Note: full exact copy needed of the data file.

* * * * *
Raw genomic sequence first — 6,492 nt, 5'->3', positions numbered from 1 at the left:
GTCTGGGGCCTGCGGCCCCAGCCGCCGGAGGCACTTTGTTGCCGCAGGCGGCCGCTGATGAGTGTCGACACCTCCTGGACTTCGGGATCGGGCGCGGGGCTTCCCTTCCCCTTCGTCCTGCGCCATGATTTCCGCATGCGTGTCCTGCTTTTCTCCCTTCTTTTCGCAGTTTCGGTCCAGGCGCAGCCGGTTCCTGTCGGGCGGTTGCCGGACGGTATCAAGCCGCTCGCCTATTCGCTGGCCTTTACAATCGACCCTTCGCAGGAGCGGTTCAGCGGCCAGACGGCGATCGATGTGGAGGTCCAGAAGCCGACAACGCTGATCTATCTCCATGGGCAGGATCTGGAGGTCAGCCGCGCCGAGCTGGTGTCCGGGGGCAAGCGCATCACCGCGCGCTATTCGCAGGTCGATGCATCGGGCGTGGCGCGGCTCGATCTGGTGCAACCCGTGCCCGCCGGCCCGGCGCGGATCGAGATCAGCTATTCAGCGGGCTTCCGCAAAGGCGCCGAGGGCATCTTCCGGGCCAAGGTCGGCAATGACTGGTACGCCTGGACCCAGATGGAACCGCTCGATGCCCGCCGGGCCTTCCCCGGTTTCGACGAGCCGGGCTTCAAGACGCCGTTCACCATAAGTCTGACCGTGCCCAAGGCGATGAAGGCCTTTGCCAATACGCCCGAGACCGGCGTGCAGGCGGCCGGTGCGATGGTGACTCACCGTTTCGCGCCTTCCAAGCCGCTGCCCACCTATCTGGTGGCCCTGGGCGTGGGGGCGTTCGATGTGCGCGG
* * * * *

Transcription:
Raw genomic sequence first — 6,492 nt, 5'->3', positions numbered from 1 at the left:
GTCTGGGGCCTGCGGCCCCAGCCGCCGGAGGCACTTTGTTGCCGCAGGCGGCCGCTGATGAGTGTCGACACCTCCTGGACTTCGGGATCGGGCGCGGGGCTTCCCTTCCCCTTCGTCCTGCGCCATGATTTCCGCATGCGTGTCCTGCTTTTCTCCCTTCTTTTCGCAGTTTCGGTCCAGGCGCAGCCGGTTCCTGTCGGGCGGTTGCCGGACGGTATCAAGCCGCTCGCCTATTCGCTGGCCTTTACAATCGACCCTTCGCAGGAGCGGTTCAGCGGCCAGACGGCGATCGATGTGGAGGTCCAGAAGCCGACAACGCTGATCTATCTCCATGGGCAGGATCTGGAGGTCAGCCGCGCCGAGCTGGTGTCCGGGGGCAAGCGCATCACCGCGCGCTATTCGCAGGTCGATGCATCGGGCGTGGCGCGGCTCGATCTGGTGCAACCCGTGCCCGCCGGCCCGGCGCGGATCGAGATCAGCTATTCAGCGGGCTTCCGCAAAGGCGCCGAGGGCATCTTCCGGGCCAAGGTCGGCAATGACTGGTACGCCTGGACCCAGATGGAACCGCTCGATGCCCGCCGGGCCTTCCCCGGTTTCGACGAGCCGGGCTTCAAGACGCCGTTCACCATAAGTCTGACCGTGCCCAAGGCGATGAAGGCCTTTGCCAATACGCCCGAGACCGGCGTGCAGGCGGCCGGTGCGATGGTGACTCACCGTTTCGCGCCTTCCAAGCCGCTGCCCACCTATCTGGTGGCCCTGGGCGTGGGGGCGTTCGATGTGCGCGG